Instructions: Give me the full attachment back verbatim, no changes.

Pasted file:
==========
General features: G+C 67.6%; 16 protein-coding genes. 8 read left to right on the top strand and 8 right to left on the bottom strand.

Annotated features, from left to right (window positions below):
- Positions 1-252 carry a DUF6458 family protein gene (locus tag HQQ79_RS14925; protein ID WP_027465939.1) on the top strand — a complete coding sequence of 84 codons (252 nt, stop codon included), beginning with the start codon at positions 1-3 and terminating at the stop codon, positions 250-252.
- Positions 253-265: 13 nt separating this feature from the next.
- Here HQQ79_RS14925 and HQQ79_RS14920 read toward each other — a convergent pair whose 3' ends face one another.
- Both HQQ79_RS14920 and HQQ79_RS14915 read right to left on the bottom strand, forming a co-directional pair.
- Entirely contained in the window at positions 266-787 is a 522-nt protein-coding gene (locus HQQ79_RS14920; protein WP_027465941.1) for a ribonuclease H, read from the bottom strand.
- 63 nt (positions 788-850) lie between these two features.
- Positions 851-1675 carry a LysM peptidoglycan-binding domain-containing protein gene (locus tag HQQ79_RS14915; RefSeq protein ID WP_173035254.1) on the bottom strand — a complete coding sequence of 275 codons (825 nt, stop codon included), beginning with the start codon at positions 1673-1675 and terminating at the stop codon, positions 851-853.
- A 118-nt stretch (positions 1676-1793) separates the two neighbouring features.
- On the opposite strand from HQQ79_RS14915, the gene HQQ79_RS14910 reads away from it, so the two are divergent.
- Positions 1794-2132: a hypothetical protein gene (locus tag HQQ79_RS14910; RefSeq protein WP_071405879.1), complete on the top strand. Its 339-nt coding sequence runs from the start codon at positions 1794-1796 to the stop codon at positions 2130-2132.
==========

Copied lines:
General features: G+C 67.6%; 16 protein-coding genes. 8 read left to right on the top strand and 8 right to left on the bottom strand.

Annotated features, from left to right (window positions below):
- Positions 1-252 carry a DUF6458 family protein gene (locus tag HQQ79_RS14925; protein ID WP_027465939.1) on the top strand — a complete coding sequence of 84 codons (252 nt, stop codon included), beginning with the start codon at positions 1-3 and terminating at the stop codon, positions 250-252.
- Positions 253-265: 13 nt separating this feature from the next.
- Here HQQ79_RS14925 and HQQ79_RS14920 read toward each other — a convergent pair whose 3' ends face one another.
- Both HQQ79_RS14920 and HQQ79_RS14915 read right to left on the bottom strand, forming a co-directional pair.
- Entirely contained in the window at positions 266-787 is a 522-nt protein-coding gene (locus HQQ79_RS14920; protein WP_027465941.1) for a ribonuclease H, read from the bottom strand.
- 63 nt (positions 788-850) lie between these two features.
- Positions 851-1675 carry a LysM peptidoglycan-binding domain-containing protein gene (locus tag HQQ79_RS14915; RefSeq protein ID WP_173035254.1) on the bottom strand — a complete coding sequence of 275 codons (825 nt, stop codon included), beginning with the start codon at positions 1673-1675 and terminating at the stop codon, positions 851-853.
- A 118-nt stretch (positions 1676-1793) separates the two neighbouring features.
- On the opposite strand from HQQ79_RS14915, the gene HQQ79_RS14910 reads away from it, so the two are divergent.
- Positions 1794-2132: a hypothetical protein gene (locus tag HQQ79_RS14910; RefSeq protein WP_071405879.1), complete on the top strand. Its 339-nt coding sequence runs from the start codon at positions 1794-1796 to the stop codon at positions 2130-2132.